Arabs and Italians: Do we actually care about language death?

Fight for every member of the ecosystem--even for the less beautiful or "exotic"
Fight for every member of the ecosystem–even for the more plain and less “exotic.”

People talk about the tragedy of language death, but much of the worry focuses on losing the “exotic.” We worry terribly about indigenous Canadian and Australian languages, but not about other languages.

Recently I read about the dialect(s) of Arabic spoken in the United Arab Emirates (UAE), which encouraged me to reflect on the potential death of the dialect of a major language. English is becoming so pervasive that children and even young adults cannot speak Arabic comfortably. The nonchalant attitude of the interviewees towards Arabic made me sad.

Also, I learned about the endangered Milanese dialect of Italian. The heart of a folk-music scene in the 1960s, it is spoken by only 2% of the population today.

Italian and Arabic: two well-known languages, not terribly exotic. No money is going into preserving these dialects.

Why do we care about indigenous languages dying, but not about other, less exotic, deaths?
Choosing survivors

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Six ways to get out of the expat bubble

I bet you could practice your language with someone here!
I bet you could practice your language with someone here!

When you go abroad to learn a language, how do you make sure that you’re learning the language? Many people travel with the hope that they will “absorb” the language, and then find that this process does not unfold by itself. Many people get lonely and make friends with the folks they have the most in common with: expats. They quickly get stuck the trap of speaking their native language while abroad rather than the language they’re learning.

How do you get unstuck?

When I visited Spain in college, I had a chance to visit Pamplona for the Sanfermin Festival (the “Running of the Bulls”). In one bar I met a local girl, and we chatted in Spanish. She told me she spent a year in the US—yet she never tried to speak English with me. Surely after a year in the US, she would speak better English than my self-taught Spanish, right?

“Where did you live?” I asked.

“Miami,” she replied.

That explained it! She lived in the US without speaking English.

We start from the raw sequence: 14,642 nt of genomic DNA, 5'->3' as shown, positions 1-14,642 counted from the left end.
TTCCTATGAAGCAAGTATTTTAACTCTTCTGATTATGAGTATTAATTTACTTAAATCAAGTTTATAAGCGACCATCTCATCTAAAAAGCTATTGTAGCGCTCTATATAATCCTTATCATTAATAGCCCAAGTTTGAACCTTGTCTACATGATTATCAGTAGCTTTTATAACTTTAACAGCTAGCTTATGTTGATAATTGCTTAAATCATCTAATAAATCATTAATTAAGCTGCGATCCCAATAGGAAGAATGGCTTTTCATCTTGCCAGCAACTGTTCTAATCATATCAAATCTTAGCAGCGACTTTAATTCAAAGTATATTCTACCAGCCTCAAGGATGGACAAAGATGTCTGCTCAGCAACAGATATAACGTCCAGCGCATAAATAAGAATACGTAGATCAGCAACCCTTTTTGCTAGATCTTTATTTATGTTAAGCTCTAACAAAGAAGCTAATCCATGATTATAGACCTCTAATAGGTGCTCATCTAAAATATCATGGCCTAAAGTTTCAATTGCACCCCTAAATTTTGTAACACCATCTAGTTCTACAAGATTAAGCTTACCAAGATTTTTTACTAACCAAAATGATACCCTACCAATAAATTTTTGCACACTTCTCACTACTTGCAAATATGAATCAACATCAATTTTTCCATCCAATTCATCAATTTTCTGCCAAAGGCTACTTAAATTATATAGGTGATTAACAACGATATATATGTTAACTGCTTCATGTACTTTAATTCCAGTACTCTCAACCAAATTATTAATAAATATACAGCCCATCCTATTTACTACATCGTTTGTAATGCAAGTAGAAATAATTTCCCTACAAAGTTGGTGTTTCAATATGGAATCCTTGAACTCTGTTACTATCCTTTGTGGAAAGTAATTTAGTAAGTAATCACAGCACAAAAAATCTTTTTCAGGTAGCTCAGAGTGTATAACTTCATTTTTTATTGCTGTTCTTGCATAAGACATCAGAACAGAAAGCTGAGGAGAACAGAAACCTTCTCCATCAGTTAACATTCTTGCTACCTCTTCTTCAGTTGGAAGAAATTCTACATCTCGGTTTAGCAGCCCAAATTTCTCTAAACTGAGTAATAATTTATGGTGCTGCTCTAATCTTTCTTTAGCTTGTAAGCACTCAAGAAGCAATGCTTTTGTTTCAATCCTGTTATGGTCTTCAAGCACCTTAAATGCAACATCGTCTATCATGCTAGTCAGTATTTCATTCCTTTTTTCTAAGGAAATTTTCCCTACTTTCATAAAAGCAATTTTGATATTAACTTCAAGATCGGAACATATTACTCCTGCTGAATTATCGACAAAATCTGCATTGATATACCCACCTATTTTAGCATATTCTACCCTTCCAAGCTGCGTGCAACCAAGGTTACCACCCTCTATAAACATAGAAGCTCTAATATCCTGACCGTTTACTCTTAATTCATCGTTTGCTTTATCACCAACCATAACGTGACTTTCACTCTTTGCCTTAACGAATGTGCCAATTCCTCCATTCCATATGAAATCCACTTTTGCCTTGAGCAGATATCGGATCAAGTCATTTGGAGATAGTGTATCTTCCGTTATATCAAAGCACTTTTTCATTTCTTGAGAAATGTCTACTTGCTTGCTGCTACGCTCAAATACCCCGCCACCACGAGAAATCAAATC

What could she have done differently? What can you do differently while abroad?
6 ways to get unstuck

Practical tips for learning Somali in Minnesota, Part 2

a fire to be tended dab qoryo (xaabo) u baahan
[depicted]
a fire to be tended
dab qoryo (xaabo) u baahan
As I said in “practical tips, part 1,” languages don’t require a book to learn. They only require a community. Books help when you don’t have people around, but when you meet people who speak your language, make the most of the encounter. Introduce yourself, tell them how much you love their language, and see if they can help you advance. When I saw this sign, I knew I needed some help.

Doing the necessary work

The next time I went downtown, I saw at the light rail stop an advertising campaign consisting of multiple signs, each in Spanish, Hmong, or Somali. I wanted to learn more about the one depicted to the right.

a fire to be tended
dab qoryo (xaabo) u baahan

I recognized a couple of words: dab “fire” and qoryo “wood.” Please don’t underestimate how awesome I felt to see two words I actually knew in a single sentence!

As I was walking down the sidewalk towards my meeting, I was thinking about the sign. “Firewood”? That word doesn’t occur in the English. How odd that seemed! Was I understanding it correctly?

Why wonder? I stopped the next Somali folks I saw and asked.
See what I learned

Week 5 of loving Somali: Camel’s milk and hospitality

Yes, camel's milk. Cheers!
Yes, camel’s milk. Cheers!

What would it be like to live in Somalia, or even just to visit? What would strike me about the culture? Since love is learning to live with quirks that sometimes rub me the wrong way (in my humble opinion), what would I love about Somalia?

I know that I would love their helpfulness. I’ve found so many people already who want to help me with the language and who love doing so. I’m already grateful.

I wonder how I would love Somali hospitality. As an American, I love my space, but I sometimes feel lonely. I’ve found that Eastern forms of hospitality assume that people should be together, that being alone might indicate a problem. The negotiation between guest and host operates constantly. I love Eastern hospitality, but I know that as an American, I feel some tension with it. As an extrovert, I’m glad to experience cultures that value highly connecting with others, so I’ve tended to enjoy myself. If my lessons this week accurately represent Somali culture, I can see that Somalis are wonderfully hospitable. I look forward to experiencing it one day.

I have a couple questions about grammar this week (below), if anyone has a moment to help me. Thank you!
Continue reading “Week 5 of loving Somali: Camel’s milk and hospitality”